I think it’s also important to note that there is never any indication given of the type of “relationship” this was online before the first meeting, or how often they met after that, or when they decided to move in together and get married. There’s deliberately no information given about the ages of either party or a timeline regarding their interaction. These are all things that provide context, a context that could either bolster her point or diminish it. The fact that this knowledge is not given to readers seems to point to the latter.
From that first meeting, she gives us one example of an effort to come together, and they choose videogames: again, an activity where there is some level of the human element removed. It seems like her answers to herself were:
1. Counseling — Where they both have to sit together with a complete stranger and talk about problems. This idea makes MANY people uncomfortable by its very nature. She flatly explains his desire to not go to counseling as “he said no.” Not an OUNCE of understanding or acknowledgment that, while counseling is something that some are willing to do, the very idea just makes some people totally fucking uncomfortable. Was that how he felt? Did she even bother to explore his reasons why not? Did counseling in his parents marriage only seem to make things worse? Did she give a shit? We don’t and can’t know, but what she chooses to tell us is only that he said no.
2. Gaming Together — Where they don’t sit and talk about their problems (as she says, any time they would talk, she would just bawl afterwards. This is another element completely glossed over, all we get to hear is that she cried, the point of which seems to be “all he was doing was making me cry”), instead they just have some good, old-fashioned fun once a week together. They try it once.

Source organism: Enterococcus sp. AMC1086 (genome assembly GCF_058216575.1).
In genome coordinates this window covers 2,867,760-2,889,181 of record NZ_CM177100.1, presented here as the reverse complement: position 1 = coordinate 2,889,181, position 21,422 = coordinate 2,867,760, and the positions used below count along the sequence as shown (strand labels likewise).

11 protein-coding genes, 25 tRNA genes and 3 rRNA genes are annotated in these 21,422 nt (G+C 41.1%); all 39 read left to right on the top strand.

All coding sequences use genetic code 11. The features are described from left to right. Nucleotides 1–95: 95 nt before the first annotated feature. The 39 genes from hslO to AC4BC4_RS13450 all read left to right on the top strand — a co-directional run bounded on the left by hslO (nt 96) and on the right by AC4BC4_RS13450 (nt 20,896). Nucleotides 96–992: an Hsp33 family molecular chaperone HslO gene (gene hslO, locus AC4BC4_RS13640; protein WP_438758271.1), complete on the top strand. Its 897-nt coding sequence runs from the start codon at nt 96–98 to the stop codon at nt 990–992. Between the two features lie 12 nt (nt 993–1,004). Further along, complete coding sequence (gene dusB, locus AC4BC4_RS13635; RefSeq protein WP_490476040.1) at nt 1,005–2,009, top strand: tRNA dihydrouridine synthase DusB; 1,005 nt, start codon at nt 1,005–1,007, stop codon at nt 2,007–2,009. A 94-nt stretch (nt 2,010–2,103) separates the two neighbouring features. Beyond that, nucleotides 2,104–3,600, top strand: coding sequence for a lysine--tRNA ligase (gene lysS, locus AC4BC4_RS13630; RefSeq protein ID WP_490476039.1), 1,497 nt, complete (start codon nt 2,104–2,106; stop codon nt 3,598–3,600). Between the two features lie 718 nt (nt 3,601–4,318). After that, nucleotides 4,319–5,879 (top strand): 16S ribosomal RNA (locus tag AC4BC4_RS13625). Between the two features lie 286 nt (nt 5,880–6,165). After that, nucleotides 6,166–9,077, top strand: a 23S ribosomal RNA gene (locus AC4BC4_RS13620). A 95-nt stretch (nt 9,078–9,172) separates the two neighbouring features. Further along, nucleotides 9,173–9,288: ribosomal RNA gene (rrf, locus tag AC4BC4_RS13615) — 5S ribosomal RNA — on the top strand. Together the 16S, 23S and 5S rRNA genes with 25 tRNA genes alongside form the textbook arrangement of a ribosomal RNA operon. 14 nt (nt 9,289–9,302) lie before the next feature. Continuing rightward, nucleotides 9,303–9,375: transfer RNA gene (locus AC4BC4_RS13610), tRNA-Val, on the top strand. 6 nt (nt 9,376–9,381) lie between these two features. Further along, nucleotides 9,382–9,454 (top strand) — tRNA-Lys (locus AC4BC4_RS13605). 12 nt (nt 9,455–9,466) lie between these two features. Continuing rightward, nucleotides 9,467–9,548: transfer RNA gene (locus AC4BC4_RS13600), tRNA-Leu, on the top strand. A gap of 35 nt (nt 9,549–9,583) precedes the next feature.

They play The Simpsons Arcade which sounds like good, honest fun. There is not one detail about how the actual session went: did they laugh together? Did they make jokes? Did she feel anything at all? Or did she push him into something so intentional and inorganic that it was as stale as everything else because it was such a clearly forced situation? Was she expecting such a magic turnaround that literally anything that happened was going to disappoint her?
All she says is, “The pain was minimal.” While there aren’t any details about the situation, it was still SOMEHOW painful. This reads to me like a self-fulfilling prophecy: expecting the other person to do all the legwork and make things amazing again, and then pouting when it’s not what you expected and making zero effort to try again. SHE didn’t get what SHE wanted, so forget it.
Then we jump straight into the press beta for Diablo III, which is the point where we really see what kind of person she is in a relationship. We go from “He was watching me play” to “He said I didn’t deserve to play.” Let’s stop and think about this.